A report by the BBC Jerusalem Bureau’s Yolande Knell entitled “Palestinian split: Views from Hamas and Fatah, six years on” appeared in the ‘Features & Analysis’ section of the Middle East page of the BBC News website on June 17th 2013.
Notably, the article shows a marked improvement on the subject of accurate reporting of the countries which designate Hamas as a terrorist organization, although it still omits those which designate its so-called ‘military wing’ alone.
“Hamas is listed as a terrorist organisation by Israel, the United States, the European Union, Canada and Japan.”
Knell’s report is comprised of two monologues – one from a Fatah member living in Gaza and the other from a Hamas member living in the PA-controlled areas. Both men were elected as representatives of their respective factions to the Palestinian Legislative Council in the elections of 2006. According to Palestinian Basic Law, their mandate expired after four years, so with new elections not having taken place as yet, it is debatable whether or not they can be accurately presented as “elected PLC member[s]”.
In the first monologue the Knell appears to have attempted to provide some context (in brackets) for her readers:
“I consider what happened six years ago, ending on 14 June 2007, as the second Nakba (Catastrophe) for the Palestinians [after the first in 1948 when hundreds of thousands fled or were displaced from their homes with the war that followed Israel’s declaration of independence].”
However, she does not make it clear that “the war that followed Israel’s declaration of independence” was initiated by Arab and Palestinian forces.
Knell’s second interviewee, Anwar Zaboun, states:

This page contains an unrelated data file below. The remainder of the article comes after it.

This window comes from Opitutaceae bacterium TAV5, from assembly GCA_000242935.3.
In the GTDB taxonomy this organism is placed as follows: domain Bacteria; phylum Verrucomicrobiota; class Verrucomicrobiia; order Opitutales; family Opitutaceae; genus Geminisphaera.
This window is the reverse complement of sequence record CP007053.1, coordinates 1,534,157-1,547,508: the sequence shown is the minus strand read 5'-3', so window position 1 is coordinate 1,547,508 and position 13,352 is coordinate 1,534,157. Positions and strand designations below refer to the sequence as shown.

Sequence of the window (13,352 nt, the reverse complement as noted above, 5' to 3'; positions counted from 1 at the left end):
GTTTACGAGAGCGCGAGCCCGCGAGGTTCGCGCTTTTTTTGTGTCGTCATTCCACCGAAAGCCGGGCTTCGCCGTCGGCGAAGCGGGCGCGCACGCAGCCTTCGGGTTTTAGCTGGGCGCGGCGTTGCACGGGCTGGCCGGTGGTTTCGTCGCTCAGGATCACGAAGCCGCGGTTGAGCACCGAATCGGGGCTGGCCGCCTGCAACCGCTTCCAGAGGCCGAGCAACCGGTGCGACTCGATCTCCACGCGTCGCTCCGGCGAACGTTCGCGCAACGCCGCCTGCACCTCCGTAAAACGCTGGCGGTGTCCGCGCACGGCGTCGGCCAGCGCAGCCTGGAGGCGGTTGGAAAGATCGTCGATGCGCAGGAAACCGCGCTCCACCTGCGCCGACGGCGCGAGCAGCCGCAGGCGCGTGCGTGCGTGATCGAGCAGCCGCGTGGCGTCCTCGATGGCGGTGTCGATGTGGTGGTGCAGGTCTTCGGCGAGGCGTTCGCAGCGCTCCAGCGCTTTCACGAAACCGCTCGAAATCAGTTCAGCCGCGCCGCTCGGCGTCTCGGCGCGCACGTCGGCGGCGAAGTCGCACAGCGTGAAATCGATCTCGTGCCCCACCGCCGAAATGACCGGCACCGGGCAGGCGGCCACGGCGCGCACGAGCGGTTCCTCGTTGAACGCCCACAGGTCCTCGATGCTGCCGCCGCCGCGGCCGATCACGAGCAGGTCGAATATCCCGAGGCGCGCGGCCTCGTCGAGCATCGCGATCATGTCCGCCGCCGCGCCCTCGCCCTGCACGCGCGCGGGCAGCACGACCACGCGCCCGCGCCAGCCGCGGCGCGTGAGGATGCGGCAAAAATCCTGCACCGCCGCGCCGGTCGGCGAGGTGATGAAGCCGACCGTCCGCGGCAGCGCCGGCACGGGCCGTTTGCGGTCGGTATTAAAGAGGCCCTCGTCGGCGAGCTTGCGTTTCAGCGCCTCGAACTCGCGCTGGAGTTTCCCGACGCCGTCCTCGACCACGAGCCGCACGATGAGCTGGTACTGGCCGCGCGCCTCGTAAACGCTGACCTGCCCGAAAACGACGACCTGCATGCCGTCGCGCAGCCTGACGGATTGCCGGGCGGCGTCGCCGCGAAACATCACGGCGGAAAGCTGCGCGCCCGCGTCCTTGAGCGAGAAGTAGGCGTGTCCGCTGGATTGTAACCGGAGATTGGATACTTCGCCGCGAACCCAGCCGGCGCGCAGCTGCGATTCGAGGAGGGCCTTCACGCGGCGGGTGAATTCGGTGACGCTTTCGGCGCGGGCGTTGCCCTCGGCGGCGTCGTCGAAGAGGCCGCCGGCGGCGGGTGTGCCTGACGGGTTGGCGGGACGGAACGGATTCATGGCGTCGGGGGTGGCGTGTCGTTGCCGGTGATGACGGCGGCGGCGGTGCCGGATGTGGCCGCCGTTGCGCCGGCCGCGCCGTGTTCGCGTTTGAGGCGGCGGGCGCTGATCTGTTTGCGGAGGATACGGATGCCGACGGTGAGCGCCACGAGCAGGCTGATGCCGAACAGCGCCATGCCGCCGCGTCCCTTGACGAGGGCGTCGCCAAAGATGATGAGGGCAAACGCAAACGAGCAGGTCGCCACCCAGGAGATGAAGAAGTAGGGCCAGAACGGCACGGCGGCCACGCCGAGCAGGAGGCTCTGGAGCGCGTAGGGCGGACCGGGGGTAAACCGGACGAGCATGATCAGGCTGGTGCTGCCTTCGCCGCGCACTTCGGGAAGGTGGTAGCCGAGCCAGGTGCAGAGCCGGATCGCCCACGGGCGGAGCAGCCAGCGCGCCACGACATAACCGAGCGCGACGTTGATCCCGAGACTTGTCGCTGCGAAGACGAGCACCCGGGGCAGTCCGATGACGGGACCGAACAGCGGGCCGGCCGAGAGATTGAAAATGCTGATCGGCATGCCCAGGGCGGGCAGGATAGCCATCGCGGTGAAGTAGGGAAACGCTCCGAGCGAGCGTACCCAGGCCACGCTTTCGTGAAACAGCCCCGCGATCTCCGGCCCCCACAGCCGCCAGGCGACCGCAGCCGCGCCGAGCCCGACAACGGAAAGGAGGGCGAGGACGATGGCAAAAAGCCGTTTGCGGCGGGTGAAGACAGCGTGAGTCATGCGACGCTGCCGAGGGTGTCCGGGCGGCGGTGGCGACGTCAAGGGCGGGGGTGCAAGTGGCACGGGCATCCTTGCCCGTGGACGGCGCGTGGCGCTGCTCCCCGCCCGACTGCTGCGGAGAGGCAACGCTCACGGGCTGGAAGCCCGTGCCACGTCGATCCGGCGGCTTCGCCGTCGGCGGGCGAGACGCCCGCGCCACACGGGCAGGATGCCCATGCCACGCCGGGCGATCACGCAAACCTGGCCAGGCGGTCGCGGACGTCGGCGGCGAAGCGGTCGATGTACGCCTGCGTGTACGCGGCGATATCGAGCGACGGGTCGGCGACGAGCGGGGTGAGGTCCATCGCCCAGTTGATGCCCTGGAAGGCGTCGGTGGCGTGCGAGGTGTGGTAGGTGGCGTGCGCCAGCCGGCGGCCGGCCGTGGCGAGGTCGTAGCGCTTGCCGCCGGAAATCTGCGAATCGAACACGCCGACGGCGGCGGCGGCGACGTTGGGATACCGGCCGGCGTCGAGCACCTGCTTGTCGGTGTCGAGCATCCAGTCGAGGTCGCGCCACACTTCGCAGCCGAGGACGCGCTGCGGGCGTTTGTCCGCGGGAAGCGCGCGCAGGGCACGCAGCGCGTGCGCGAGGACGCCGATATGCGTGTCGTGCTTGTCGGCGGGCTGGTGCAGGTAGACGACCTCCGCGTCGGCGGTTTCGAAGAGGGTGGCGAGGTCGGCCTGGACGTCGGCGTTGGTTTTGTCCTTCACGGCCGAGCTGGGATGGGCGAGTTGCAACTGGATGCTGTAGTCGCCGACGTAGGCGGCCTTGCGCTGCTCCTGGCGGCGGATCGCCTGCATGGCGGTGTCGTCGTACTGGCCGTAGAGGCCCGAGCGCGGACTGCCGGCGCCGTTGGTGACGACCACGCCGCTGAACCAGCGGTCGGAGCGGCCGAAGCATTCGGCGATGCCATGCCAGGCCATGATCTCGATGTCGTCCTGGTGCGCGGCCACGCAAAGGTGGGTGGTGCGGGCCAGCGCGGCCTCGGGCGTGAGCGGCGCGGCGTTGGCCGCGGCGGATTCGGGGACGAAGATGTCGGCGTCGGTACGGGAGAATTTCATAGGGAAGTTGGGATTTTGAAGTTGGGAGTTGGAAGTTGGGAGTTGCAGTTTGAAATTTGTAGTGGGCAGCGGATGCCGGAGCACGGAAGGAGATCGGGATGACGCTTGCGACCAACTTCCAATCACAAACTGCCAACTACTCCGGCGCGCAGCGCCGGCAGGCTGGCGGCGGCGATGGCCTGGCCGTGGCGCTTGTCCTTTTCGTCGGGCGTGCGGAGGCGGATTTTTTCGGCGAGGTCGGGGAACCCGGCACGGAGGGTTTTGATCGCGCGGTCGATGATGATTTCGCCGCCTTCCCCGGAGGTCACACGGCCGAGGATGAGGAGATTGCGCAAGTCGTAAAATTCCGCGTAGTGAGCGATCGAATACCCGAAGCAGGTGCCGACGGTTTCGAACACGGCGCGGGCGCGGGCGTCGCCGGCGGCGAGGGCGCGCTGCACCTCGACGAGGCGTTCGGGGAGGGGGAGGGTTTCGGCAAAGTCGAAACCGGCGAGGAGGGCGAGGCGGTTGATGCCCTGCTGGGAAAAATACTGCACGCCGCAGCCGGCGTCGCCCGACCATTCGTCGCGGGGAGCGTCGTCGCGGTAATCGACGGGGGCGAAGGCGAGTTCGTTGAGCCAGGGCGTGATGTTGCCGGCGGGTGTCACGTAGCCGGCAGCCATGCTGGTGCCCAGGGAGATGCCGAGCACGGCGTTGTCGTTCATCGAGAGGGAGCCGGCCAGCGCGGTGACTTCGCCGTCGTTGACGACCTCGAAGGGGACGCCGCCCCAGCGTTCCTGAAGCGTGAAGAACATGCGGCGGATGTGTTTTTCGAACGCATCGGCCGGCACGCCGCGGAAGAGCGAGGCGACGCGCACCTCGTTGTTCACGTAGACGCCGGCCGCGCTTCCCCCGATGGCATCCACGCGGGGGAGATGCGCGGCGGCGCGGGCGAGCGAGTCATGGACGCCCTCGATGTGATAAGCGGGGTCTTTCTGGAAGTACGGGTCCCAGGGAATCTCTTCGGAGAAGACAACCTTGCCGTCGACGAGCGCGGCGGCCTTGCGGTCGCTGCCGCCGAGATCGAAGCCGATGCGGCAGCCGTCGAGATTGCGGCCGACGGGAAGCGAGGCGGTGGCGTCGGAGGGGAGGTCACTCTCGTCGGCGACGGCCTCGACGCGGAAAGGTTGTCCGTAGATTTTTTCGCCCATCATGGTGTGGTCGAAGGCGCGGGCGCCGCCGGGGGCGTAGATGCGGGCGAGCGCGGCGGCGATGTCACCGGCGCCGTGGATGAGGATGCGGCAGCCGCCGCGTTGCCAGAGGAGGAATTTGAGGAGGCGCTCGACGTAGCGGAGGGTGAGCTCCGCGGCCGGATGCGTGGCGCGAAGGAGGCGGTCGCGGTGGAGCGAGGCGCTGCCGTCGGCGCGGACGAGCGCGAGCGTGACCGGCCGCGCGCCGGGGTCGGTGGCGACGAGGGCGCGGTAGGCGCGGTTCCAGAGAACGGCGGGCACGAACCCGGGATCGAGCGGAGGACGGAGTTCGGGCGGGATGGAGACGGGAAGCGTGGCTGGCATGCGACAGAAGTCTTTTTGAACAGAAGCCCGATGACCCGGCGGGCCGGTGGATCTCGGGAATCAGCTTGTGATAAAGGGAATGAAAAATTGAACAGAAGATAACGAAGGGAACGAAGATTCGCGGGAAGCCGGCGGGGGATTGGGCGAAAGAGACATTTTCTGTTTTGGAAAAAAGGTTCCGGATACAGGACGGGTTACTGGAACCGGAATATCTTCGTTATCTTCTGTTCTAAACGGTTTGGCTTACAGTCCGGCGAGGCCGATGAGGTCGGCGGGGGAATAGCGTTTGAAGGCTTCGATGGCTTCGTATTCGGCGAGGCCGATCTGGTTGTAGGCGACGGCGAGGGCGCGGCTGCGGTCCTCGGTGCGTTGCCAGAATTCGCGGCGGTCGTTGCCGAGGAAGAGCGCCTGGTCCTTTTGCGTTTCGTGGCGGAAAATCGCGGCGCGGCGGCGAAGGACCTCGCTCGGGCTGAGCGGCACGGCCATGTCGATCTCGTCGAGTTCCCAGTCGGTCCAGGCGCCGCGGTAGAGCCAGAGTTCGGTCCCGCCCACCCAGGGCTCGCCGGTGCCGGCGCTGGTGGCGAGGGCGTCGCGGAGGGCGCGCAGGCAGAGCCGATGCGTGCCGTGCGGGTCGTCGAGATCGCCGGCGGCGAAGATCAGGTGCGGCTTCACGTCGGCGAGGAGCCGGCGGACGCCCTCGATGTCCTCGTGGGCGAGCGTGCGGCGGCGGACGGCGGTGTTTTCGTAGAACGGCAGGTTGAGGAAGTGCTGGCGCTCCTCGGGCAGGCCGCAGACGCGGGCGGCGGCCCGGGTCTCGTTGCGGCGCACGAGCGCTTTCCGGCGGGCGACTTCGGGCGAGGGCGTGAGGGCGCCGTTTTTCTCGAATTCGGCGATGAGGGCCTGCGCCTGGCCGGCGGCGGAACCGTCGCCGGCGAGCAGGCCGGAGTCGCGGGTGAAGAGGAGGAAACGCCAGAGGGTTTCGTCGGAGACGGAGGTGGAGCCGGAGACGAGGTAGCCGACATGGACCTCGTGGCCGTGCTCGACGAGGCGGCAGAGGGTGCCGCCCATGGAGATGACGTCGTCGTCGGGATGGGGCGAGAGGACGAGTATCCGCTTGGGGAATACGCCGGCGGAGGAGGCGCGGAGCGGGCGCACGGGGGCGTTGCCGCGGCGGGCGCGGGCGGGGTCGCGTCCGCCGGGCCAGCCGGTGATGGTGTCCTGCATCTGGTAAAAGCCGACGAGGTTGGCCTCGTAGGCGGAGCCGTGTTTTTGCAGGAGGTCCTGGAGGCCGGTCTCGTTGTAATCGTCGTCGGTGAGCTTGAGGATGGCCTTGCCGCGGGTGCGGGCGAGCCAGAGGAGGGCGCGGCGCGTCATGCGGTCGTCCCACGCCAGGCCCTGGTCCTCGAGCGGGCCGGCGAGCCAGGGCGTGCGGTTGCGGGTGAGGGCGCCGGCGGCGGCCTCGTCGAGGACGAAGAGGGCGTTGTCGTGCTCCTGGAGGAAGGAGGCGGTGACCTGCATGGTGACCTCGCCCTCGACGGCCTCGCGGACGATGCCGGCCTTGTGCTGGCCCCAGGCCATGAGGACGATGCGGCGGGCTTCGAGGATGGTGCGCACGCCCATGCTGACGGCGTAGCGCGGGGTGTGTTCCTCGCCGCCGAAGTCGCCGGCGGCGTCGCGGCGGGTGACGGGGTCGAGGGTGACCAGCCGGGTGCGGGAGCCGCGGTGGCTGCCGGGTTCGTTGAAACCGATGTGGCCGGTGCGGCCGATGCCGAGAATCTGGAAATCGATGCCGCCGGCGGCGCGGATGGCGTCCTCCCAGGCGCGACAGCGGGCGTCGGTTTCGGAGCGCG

“At the time of the split I was in the [Israeli] jail because just a few months after the 2006 elections dozens of PLC members and ministers were arrested here in the West Bank.”
No context is offered concerning the fact that Zaboun was in fact detained due to his membership of a terrorist organization or that the arrests followed the kidnapping of Israeli soldier Gilad Shalit on the Israeli side of the border with the Gaza Strip.
Neither is any mention made of the fact that Zaboun has headed the ‘charity’ Al Islah in Bethlehem for many years – an organization known to both Israel and the Palestinian Authority due to its history of channelling funding to Hamas’ terrorist-supporting infrastructure from abroad.
And yet, the BBC provides Zaboun with a platform from which to sanitize the activities of his terrorist organization and present himself as a beleaguered parliamentarian:
“Six years after the split they [Israel and the Palestinian security services] are still arresting people. We have our homes and cars searched. There is no immunity.”
“I want citizens in the West Bank to feel safe. How can they when there are political prisoners? I need to give people guarantees that they will not be arrested however they vote.”
The BBC contributes nothing to its audiences’ “global understanding of international issues” by promoting soft portraits of supporters and enablers of terrorism.